Let's say an attacker wants to get a user to click something on
For this, they need to place an
iframe somewhere - anywhere - where the victim will see it. It doesn't really matter where it is placed, or how it was placed there.
These are the ways that I can think of that an attacker can deliver an iframe to a victim:
- The attacker hijacks a website,
good.com, they know their victim will visit. This may happen in different ways; the website may allow the creating of iframes, or the attacker may have compromised the server
- The attacker creates their own website,
evil.com, places their ClickJacking payload on it, and gets the victim to visit it by sending them a link.
- Email: Some email clients may display (a subset of) HTML code (this is really only a subcategory of the first point though)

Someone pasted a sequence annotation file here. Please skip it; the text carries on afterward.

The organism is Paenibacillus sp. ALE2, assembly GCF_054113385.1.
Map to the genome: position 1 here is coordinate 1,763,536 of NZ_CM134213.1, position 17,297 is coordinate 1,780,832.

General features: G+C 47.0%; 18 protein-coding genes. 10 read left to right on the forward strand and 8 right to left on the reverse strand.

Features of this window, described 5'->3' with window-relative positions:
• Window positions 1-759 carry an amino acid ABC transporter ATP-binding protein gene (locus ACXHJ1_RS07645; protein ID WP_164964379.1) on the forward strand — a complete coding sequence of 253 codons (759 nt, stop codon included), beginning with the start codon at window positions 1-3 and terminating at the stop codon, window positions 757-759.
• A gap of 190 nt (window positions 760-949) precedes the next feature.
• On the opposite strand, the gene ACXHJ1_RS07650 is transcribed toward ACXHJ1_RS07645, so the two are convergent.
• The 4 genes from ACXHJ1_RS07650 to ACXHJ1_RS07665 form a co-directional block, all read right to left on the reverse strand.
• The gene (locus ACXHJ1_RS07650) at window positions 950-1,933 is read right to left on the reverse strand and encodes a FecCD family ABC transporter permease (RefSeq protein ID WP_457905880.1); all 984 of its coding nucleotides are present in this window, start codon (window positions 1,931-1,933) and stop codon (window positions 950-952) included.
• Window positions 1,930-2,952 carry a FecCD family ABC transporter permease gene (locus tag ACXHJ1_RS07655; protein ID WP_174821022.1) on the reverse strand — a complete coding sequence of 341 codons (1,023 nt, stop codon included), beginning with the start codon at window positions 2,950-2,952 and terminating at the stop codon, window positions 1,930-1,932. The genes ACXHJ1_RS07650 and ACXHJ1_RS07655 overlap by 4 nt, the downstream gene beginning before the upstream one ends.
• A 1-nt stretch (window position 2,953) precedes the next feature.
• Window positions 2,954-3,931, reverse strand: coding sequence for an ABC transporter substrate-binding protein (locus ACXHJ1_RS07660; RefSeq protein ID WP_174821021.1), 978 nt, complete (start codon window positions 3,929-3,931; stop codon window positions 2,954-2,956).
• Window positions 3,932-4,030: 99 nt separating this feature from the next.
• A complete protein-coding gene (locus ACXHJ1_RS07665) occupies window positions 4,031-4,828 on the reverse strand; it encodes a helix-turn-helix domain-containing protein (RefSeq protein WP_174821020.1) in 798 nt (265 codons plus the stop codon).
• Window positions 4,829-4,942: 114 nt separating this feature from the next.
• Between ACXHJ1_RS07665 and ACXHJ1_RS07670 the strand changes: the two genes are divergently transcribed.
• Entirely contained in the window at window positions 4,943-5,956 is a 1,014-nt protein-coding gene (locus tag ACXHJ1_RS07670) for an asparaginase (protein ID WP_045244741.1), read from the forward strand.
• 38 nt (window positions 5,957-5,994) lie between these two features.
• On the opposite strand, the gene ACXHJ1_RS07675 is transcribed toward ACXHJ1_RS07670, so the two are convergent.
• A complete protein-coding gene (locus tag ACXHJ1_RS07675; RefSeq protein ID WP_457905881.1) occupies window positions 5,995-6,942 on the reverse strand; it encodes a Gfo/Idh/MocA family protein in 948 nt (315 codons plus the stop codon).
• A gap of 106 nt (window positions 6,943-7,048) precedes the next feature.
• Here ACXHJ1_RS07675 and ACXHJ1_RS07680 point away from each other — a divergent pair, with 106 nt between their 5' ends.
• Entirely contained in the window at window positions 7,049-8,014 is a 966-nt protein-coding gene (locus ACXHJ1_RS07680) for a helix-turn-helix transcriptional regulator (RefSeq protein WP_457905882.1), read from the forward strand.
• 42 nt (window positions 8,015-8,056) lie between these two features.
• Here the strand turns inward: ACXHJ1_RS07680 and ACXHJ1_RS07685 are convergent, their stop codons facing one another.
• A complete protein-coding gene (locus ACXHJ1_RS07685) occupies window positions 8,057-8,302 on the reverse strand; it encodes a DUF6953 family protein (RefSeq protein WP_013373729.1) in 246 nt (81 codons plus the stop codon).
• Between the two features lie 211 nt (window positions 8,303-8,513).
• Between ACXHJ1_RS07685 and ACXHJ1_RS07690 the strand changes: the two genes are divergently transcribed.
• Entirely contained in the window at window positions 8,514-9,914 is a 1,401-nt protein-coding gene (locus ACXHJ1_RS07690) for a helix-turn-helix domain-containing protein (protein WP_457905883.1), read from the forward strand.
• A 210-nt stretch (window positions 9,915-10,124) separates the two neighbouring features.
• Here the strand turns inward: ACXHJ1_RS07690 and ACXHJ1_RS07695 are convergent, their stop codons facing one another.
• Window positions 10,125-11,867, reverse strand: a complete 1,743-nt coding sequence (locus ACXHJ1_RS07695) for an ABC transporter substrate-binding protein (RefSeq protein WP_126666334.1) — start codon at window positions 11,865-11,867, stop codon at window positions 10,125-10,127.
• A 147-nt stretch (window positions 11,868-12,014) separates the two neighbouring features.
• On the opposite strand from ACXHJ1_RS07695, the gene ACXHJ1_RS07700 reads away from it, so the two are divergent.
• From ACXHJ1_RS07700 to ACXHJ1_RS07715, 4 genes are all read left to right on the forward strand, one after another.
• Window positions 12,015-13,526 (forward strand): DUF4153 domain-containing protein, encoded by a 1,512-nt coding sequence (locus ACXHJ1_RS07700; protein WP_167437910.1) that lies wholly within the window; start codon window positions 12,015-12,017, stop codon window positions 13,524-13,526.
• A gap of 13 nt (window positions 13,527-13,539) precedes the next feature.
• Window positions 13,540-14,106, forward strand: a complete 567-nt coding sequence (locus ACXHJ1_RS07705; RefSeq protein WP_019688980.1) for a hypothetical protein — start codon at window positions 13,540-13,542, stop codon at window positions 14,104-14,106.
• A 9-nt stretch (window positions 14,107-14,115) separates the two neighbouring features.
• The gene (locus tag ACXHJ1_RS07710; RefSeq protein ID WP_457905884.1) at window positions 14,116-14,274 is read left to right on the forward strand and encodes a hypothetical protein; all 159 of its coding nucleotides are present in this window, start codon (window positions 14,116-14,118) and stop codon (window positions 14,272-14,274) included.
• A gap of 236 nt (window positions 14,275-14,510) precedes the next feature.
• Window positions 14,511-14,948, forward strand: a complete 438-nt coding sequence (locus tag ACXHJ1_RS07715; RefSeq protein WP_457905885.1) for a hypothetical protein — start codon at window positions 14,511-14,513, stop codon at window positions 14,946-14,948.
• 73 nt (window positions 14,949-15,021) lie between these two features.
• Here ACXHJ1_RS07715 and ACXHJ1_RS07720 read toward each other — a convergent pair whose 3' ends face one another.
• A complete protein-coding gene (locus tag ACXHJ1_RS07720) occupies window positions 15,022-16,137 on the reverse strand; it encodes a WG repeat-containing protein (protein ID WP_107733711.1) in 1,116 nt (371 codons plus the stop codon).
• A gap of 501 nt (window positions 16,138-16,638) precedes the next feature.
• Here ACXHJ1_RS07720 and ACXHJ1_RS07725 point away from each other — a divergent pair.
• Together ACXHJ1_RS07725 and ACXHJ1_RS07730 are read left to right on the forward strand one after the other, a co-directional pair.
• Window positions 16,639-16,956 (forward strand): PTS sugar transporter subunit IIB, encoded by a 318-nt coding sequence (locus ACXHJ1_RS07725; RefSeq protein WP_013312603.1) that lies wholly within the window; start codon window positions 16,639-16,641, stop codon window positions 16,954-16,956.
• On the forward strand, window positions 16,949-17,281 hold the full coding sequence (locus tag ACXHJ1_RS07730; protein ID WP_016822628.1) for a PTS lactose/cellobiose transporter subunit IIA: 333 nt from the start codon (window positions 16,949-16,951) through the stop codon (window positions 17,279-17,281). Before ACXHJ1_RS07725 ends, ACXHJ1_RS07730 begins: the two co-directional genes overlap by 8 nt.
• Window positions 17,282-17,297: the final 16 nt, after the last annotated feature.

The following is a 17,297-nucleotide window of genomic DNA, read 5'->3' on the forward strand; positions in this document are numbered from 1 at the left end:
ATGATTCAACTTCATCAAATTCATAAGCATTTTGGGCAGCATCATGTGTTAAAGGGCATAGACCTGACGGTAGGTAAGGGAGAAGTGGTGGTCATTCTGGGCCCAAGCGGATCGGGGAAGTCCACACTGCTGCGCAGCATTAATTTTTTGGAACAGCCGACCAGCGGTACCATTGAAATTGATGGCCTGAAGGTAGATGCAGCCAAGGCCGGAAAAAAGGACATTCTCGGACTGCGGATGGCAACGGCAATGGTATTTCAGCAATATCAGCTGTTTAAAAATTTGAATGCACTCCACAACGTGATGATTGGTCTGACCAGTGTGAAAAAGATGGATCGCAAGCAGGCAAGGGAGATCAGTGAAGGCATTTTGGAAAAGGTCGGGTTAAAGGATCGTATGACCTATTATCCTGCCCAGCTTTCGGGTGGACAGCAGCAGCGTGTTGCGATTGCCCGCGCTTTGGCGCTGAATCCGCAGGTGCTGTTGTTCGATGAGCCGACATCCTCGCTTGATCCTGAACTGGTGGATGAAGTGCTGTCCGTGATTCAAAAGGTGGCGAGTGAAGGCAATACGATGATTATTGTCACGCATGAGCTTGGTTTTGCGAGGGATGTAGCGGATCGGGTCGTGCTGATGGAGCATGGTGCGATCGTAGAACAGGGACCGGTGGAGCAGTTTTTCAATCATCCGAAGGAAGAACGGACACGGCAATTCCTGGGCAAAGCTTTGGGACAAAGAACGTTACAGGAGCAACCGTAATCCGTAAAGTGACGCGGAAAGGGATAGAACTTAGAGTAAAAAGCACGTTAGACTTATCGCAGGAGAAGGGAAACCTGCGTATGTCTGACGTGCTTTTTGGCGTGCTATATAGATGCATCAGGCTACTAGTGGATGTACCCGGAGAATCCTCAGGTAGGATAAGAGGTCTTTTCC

- The attacker may be able to place an iframe on
victim.com. If this is the case, the problem likely extends beyond ClickJacking (at least HTML injection, likely XSS).
- The attacker may be able to change the delivered HTML in transfer (mitm) or on the client side and thus inject an iframe. But again, if this is possible, there are far greater consequences than ClickJacking.
Here is a very simple example of how a ClickJacking payload might look:
// placed anywhere, eg http://evil.com/clickjacking.html
<div style="position: absolute; left: 50px; top: 50px; pointer-events: none;">
<iframe style="opacity: 0;" height="500" width="600" scrolling="no" src="http://victim.com/vulnerable.html>
So it is not necessary that an attacker changes the HTML of
victim.com (not at the source, nor at the client side).